Once the location of the 2016 Democratic National Convention has finally been decided (more on that later), we might finally be able to focus on the actual content of that convention. Certainly, I’d love to see Senator Elizabeth Warren delivering the keynote address (assuming, of course, that she will not run herself), emphasizing the need to address income inequality and pointing out the role that 35 years of Reaganomics played in widening the wealth gap. Certainly, I’d love to see another stemwinder of a speech by Bill Clinton, reminding America of the sinister nature of the Koch-controlled Republican Party. However, the DNC needs to do something memorable, something unforgettable, something that will burn into the minds of viewers just how important this election is. The DNC must emphasize, as never before, the importance of reproductive rights in this contest.

What I’m specifically thinking of is a segment at the convention in which women from a wide variety of backgrounds talk about their decisions to have abortions, and explain why it is so important to keep choice legal. America needs to hear from the victim who was sexually assaulted and could not go through with a pregnancy that commenced due to the most vile of criminal acts. America needs to hear from the impoverished worker who knew she couldn’t bear the financial and emotional responsibilities of being a parent. America needs to hear from the rising corporate executive who feared that pregnancy would shove her under an impenetrable glass ceiling. America needs to hear from the vulnerable young woman whose boyfriend broke his promise to stand by her and support her. America needs to hear.

I get so frustrated when I hear about people having tepid support for Hillary Clinton. “Oh, she’s too corporate.” “Oh, she’s too centrist.” “Oh, she’s not really a Democrat.” Oh, stop that nonsense! I’m ready for Hillary because I know that choice is on the line in this election. I know that if Hillary loses, and Democrats fail to win back the Senate, it’s only a matter of seconds before the coat hangers come back.

I want the DNC to highlight the importance of reproductive rights in this election. I want the DNC to show America the faces of choice; women who support reproductive rights because they understand that those rights have secured the full blessings of liberty for women. I want the DNC to tell America clearly and boldly: our party trusts women, and the Republicans simply don’t.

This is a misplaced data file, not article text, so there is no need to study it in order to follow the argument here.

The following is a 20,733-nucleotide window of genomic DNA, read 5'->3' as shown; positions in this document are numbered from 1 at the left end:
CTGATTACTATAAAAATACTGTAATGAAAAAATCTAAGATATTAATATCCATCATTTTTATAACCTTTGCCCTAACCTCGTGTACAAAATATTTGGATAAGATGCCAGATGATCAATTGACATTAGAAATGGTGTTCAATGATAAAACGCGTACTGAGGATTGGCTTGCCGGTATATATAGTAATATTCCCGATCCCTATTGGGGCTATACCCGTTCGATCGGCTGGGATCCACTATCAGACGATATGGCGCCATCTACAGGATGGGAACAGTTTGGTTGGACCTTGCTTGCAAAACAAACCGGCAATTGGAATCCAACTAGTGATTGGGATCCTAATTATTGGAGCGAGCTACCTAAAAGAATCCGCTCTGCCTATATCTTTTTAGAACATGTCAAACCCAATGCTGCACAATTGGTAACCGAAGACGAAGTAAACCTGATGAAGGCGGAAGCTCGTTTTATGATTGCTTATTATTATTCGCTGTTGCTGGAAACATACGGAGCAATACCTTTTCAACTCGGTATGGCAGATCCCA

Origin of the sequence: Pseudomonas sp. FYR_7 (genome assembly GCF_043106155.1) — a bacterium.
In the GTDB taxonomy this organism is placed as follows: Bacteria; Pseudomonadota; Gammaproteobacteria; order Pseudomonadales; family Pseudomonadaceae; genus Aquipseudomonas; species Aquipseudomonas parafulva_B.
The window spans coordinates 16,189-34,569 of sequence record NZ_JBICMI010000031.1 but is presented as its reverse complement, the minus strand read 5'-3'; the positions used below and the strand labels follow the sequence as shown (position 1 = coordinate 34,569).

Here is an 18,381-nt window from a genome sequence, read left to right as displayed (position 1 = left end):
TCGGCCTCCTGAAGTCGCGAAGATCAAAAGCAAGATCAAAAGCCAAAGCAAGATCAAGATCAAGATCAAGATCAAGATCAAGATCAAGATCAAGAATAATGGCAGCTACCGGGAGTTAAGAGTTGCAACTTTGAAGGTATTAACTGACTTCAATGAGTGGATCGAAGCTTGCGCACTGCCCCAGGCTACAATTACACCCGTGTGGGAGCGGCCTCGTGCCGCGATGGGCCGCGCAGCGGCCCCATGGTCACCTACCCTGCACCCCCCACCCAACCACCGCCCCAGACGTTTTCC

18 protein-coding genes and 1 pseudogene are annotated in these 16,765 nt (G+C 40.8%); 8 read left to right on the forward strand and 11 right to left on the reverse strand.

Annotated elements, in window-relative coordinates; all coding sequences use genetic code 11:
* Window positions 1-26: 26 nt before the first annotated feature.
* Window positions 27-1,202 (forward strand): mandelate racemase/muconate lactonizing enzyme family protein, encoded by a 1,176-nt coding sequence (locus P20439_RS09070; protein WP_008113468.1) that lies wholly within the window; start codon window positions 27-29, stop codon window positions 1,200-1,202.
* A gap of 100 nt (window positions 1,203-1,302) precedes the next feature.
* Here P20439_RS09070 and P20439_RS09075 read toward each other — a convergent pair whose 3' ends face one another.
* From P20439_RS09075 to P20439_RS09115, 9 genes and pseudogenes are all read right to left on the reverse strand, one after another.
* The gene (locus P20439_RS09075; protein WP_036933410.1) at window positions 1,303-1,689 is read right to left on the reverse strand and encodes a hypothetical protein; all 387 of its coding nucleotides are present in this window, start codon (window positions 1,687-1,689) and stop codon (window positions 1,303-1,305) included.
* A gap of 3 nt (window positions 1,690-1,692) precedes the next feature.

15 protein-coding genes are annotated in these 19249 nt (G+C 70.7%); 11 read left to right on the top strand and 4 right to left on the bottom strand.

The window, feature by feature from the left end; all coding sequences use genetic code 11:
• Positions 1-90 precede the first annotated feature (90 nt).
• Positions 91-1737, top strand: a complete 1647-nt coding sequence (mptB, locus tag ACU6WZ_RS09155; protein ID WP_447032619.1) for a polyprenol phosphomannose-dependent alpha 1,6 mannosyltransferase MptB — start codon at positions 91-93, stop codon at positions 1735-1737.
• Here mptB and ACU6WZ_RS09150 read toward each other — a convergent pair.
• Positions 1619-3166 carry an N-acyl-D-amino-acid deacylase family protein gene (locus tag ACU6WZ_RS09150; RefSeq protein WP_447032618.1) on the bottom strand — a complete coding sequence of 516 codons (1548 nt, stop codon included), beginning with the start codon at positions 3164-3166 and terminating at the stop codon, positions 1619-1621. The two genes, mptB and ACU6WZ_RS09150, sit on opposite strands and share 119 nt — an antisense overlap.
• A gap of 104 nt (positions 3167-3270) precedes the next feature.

Yes, I’m sure the right-wingers will accuse the Democrats of being “pro-abortion” if they air such a segment during the convention. So what? I am “pro-abortion,” in the sense that being “pro-abortion” is being pro-full equality for women.

I want the DNC to air this segment in prime time. I want the DNC to confront America with the hard reality of what a Republican President and Senate would do to women. I want the DNC to ask American women: “Do you want Ted Cruz making YOUR health care decisions?”

I want the DNC to boldly defend choice. I want the DNC to call out the radical anti-abortion movement and condemn members of that movement for what they are–fifth columnists and sleeper cells making plans to terrorize every woman in this country, bloodthirsty fundamentalists every bit as repulsive as the folks who shot up Charlie Hebdo. (After all, (Rosie O’Donnell was right nearly a decade ago: radical Christianity is just as threatening as radical Islam. Just ask Dr. George Tiller. Oh, I forgot: You can’t, because one of the Christian jihadists murdered him six years ago.)

2016 must be the choice campaign. Democrats must remind the electorate that one more right-wing Supreme Court appointee would send women right back to the back alley. Democrats must step to the front of the line and make it clear they will be warriors for choice. The 2016 DNC convention must emphasize this point—or else that convention will be pointless.

D.R. Tucker

D. R. Tucker is a Massachusetts-based journalist who has served as the weekend contributor for the Washington Monthly since May 2014. He has also written for the Huffington Post, the Washington Spectator, the Metrowest Daily News, investigative journalist Brad Friedman's Brad Blog and environmental journalist Peter Sinclair's Climate Crocks.